• Big Lottery Fund awards more than 50% of funding for new £4m loneliness project
  • Targeting four parts of the UK
  • Collaborative community-wide approach to mobilise kindness
  • Over 1 million older people in the UK suffer chronic loneliness

A pioneering UK-wide project to tackle loneliness through community collaboration has received £2.7million from the Big Lottery Fund.

The Campaign to End Loneliness will deliver a national initiative, using funding raised by National Lottery players, to reduce the loneliness experienced by more than one million older people in the UK. The project will work with them to co-design programmes to tackle the issue and will drive public action to create 250, 000 acts of kindness such as regular phone calls and volunteer work in the community.

The £4 million project will be based in Pembrokeshire and Carmarthenshire, Cambridgeshire, Glasgow and a selected region in Northern Ireland, engaging businesses, local authorities, policymakers and people to develop their own local solutions to address isolation amongst older people.

Research has shown that chronic loneliness can increase the likelihood of early death as well as the risk of dementia, high blood pressure and depression. These can converge with other emotional and physical barriers in later life, such as bereavement, disability, poor health and lack of local transport, making it harder for people to participate in activities they enjoy and to feel part of their community.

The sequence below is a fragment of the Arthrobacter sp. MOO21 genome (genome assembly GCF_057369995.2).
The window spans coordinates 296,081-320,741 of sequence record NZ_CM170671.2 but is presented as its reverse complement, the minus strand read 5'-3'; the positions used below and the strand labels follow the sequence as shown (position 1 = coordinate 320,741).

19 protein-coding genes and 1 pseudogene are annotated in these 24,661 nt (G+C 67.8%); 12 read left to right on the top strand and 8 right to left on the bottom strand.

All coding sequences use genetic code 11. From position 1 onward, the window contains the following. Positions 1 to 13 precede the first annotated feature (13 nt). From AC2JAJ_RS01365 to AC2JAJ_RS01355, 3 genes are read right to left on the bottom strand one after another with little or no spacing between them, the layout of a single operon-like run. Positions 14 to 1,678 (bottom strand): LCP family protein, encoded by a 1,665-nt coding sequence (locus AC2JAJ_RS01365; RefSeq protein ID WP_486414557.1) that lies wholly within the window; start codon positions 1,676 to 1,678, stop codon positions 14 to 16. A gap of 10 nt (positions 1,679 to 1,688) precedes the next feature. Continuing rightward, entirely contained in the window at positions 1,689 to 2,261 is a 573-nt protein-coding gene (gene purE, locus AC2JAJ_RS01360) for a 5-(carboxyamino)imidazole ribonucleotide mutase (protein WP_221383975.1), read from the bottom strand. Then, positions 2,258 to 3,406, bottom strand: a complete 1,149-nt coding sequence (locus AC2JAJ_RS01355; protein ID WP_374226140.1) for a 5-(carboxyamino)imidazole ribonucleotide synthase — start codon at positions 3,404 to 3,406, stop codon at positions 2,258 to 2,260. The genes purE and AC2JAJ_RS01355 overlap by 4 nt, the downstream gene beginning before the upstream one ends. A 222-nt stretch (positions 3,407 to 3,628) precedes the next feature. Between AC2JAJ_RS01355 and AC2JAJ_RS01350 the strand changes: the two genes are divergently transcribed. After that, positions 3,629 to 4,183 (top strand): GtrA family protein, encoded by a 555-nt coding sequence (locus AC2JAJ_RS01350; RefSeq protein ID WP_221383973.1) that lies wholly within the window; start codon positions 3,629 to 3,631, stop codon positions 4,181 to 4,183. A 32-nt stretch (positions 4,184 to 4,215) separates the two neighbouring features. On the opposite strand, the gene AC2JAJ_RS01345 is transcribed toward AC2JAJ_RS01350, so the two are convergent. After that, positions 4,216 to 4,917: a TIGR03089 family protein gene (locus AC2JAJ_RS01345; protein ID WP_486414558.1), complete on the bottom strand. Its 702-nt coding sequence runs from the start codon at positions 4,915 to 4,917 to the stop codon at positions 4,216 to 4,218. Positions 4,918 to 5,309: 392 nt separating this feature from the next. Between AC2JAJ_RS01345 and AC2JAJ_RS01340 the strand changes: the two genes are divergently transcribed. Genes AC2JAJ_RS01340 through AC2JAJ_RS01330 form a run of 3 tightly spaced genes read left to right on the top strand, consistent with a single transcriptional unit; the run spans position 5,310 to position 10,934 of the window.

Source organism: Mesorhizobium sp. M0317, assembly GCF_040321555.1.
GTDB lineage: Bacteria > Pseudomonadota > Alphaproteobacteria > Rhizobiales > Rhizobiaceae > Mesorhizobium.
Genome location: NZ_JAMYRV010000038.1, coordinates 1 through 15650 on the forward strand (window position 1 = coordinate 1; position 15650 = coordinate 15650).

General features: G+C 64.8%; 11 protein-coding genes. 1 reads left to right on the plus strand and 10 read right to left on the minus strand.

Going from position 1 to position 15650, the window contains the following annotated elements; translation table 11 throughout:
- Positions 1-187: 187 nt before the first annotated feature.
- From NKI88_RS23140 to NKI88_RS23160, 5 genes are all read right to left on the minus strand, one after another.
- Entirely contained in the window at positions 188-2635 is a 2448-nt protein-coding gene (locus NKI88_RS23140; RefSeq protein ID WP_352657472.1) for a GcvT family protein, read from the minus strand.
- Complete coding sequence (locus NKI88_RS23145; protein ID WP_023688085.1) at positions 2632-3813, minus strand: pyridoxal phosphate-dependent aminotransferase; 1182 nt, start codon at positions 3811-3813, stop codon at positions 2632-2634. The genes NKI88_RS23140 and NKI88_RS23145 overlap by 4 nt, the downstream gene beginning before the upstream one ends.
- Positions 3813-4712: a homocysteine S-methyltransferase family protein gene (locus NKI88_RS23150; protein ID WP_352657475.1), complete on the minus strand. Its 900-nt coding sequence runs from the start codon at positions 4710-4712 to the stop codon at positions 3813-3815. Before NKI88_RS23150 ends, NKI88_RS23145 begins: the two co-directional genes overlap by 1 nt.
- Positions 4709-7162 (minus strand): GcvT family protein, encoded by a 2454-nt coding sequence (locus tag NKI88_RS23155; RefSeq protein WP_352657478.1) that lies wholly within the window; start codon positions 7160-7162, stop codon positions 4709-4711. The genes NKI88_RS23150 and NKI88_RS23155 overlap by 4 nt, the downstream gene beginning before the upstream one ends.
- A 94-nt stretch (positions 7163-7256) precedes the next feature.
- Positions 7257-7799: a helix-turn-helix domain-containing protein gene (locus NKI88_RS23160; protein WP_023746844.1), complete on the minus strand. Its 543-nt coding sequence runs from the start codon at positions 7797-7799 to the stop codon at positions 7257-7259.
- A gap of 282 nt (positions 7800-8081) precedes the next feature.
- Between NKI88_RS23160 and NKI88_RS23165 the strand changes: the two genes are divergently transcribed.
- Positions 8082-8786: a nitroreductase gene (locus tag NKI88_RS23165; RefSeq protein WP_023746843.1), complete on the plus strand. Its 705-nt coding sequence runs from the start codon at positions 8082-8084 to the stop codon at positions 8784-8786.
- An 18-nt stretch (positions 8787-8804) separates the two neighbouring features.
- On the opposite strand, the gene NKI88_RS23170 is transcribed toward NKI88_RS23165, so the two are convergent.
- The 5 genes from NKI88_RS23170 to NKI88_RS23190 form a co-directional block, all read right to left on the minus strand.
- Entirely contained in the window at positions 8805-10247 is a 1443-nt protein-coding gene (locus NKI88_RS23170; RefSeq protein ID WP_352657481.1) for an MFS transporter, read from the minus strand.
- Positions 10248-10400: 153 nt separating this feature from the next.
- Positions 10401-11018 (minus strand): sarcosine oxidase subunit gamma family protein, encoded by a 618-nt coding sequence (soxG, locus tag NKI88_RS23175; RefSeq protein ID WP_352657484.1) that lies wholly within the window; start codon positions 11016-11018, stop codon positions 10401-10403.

Laura Alcock-Ferguson, Director of the Campaign to End Loneliness, said: “We are delighted to receive this funding from the Big Lottery Fund. Over the next four years we will be expanding our work to inspire thousands of people to take action in their neighbourhoods, workplaces, businesses and high streets. There are more than one million older people suffering chronic loneliness in the UK, but – by making it our business to help just one of those million – we can all make a big difference.”

Big Lottery Fund Chief Executive Dawn Austwick, said: “Loneliness is an issue that touches us all, so there’s a real opportunity for this valuable project to bring communities together up and down the country to address it head on. Through putting the power in the hands of those most affected by isolation, we can develop local solutions that make a real difference to people’s lives.”

Since 2011 the Campaign to End Loneliness has increased public awareness of loneliness as a serious health threat. By building a movement of internationally renowned academics, local authority networks, and over 900 organisations, almost 80% of English health authorities have now made a commitment to tackling loneliness, with the majority attributing this to the Campaign’s influence. Now, the Campaign is broadening its approach to involve the wider community.